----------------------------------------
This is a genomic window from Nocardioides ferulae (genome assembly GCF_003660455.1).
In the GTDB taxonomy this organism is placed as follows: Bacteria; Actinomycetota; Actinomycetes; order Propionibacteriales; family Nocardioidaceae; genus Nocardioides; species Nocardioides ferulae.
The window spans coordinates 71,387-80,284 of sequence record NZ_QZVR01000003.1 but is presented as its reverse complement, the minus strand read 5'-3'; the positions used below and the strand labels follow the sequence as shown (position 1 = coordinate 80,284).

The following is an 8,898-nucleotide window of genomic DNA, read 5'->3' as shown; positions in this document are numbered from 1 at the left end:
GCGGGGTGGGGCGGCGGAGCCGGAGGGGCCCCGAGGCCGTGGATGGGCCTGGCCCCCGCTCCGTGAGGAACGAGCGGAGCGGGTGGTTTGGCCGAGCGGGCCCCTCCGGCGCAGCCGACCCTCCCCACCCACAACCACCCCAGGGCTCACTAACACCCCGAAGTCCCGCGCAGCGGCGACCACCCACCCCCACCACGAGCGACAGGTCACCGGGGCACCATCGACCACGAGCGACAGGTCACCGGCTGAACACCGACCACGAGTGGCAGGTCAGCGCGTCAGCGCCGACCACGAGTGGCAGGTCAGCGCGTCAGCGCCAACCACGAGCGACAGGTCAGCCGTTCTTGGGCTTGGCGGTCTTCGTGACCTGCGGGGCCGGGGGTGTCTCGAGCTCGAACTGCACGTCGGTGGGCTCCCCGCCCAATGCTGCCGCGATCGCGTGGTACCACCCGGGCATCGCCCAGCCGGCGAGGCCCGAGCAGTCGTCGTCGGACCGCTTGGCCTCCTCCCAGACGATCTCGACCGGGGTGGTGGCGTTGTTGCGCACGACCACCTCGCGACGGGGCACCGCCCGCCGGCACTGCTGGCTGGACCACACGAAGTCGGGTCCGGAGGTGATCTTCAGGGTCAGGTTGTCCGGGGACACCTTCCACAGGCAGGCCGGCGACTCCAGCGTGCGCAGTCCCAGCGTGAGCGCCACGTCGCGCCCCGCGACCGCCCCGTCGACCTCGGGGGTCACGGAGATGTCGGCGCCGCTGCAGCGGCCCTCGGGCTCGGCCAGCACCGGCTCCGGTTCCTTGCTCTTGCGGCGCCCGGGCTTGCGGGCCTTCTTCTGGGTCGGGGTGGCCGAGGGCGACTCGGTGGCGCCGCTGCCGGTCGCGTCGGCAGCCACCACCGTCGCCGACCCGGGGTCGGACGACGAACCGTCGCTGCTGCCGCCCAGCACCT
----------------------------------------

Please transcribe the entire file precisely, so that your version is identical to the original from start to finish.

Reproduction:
This is a genomic window from Nocardioides ferulae (genome assembly GCF_003660455.1).
In the GTDB taxonomy this organism is placed as follows: Bacteria; Actinomycetota; Actinomycetes; order Propionibacteriales; family Nocardioidaceae; genus Nocardioides; species Nocardioides ferulae.
The window spans coordinates 71,387-80,284 of sequence record NZ_QZVR01000003.1 but is presented as its reverse complement, the minus strand read 5'-3'; the positions used below and the strand labels follow the sequence as shown (position 1 = coordinate 80,284).

The following is an 8,898-nucleotide window of genomic DNA, read 5'->3' as shown; positions in this document are numbered from 1 at the left end:
GCGGGGTGGGGCGGCGGAGCCGGAGGGGCCCCGAGGCCGTGGATGGGCCTGGCCCCCGCTCCGTGAGGAACGAGCGGAGCGGGTGGTTTGGCCGAGCGGGCCCCTCCGGCGCAGCCGACCCTCCCCACCCACAACCACCCCAGGGCTCACTAACACCCCGAAGTCCCGCGCAGCGGCGACCACCCACCCCCACCACGAGCGACAGGTCACCGGGGCACCATCGACCACGAGCGACAGGTCACCGGCTGAACACCGACCACGAGTGGCAGGTCAGCGCGTCAGCGCCGACCACGAGTGGCAGGTCAGCGCGTCAGCGCCAACCACGAGCGACAGGTCAGCCGTTCTTGGGCTTGGCGGTCTTCGTGACCTGCGGGGCCGGGGGTGTCTCGAGCTCGAACTGCACGTCGGTGGGCTCCCCGCCCAATGCTGCCGCGATCGCGTGGTACCACCCGGGCATCGCCCAGCCGGCGAGGCCCGAGCAGTCGTCGTCGGACCGCTTGGCCTCCTCCCAGACGATCTCGACCGGGGTGGTGGCGTTGTTGCGCACGACCACCTCGCGACGGGGCACCGCCCGCCGGCACTGCTGGCTGGACCACACGAAGTCGGGTCCGGAGGTGATCTTCAGGGTCAGGTTGTCCGGGGACACCTTCCACAGGCAGGCCGGCGACTCCAGCGTGCGCAGTCCCAGCGTGAGCGCCACGTCGCGCCCCGCGACCGCCCCGTCGACCTCGGGGGTCACGGAGATGTCGGCGCCGCTGCAGCGGCCCTCGGGCTCGGCCAGCACCGGCTCCGGTTCCTTGCTCTTGCGGCGCCCGGGCTTGCGGGCCTTCTTCTGGGTCGGGGTGGCCGAGGGCGACTCGGTGGCGCCGCTGCCGGTCGCGTCGGCAGCCACCACCGTCGCCGACCCGGGGTCGGACGACGAACCGTCGCTGCTGCCGCCCAGCACCT